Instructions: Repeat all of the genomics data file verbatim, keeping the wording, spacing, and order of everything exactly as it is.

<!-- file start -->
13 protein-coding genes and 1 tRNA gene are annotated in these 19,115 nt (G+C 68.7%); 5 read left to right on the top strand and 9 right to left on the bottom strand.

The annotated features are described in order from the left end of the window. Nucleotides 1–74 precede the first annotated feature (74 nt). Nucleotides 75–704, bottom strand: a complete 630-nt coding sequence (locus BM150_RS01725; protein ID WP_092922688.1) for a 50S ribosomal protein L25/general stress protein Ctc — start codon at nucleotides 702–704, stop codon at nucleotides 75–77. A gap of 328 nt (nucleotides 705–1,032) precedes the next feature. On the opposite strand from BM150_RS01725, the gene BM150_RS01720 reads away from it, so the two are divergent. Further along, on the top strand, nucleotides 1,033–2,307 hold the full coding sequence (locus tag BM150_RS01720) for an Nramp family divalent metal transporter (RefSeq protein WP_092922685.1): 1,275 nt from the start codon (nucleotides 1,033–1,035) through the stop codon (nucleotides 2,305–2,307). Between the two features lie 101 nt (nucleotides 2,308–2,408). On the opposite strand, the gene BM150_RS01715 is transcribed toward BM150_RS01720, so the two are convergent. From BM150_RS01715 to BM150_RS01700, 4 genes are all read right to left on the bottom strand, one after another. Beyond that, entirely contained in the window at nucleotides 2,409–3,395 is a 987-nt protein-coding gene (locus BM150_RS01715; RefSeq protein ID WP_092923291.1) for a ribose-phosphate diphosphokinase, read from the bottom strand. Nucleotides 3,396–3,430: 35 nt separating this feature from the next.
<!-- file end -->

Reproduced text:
13 protein-coding genes and 1 tRNA gene are annotated in these 19,115 nt (G+C 68.7%); 5 read left to right on the top strand and 9 right to left on the bottom strand.

The annotated features are described in order from the left end of the window. Nucleotides 1–74 precede the first annotated feature (74 nt). Nucleotides 75–704, bottom strand: a complete 630-nt coding sequence (locus BM150_RS01725; protein ID WP_092922688.1) for a 50S ribosomal protein L25/general stress protein Ctc — start codon at nucleotides 702–704, stop codon at nucleotides 75–77. A gap of 328 nt (nucleotides 705–1,032) precedes the next feature. On the opposite strand from BM150_RS01725, the gene BM150_RS01720 reads away from it, so the two are divergent. Further along, on the top strand, nucleotides 1,033–2,307 hold the full coding sequence (locus tag BM150_RS01720) for an Nramp family divalent metal transporter (RefSeq protein WP_092922685.1): 1,275 nt from the start codon (nucleotides 1,033–1,035) through the stop codon (nucleotides 2,305–2,307). Between the two features lie 101 nt (nucleotides 2,308–2,408). On the opposite strand, the gene BM150_RS01715 is transcribed toward BM150_RS01720, so the two are convergent. From BM150_RS01715 to BM150_RS01700, 4 genes are all read right to left on the bottom strand, one after another. Beyond that, entirely contained in the window at nucleotides 2,409–3,395 is a 987-nt protein-coding gene (locus BM150_RS01715; RefSeq protein ID WP_092923291.1) for a ribose-phosphate diphosphokinase, read from the bottom strand. Nucleotides 3,396–3,430: 35 nt separating this feature from the next.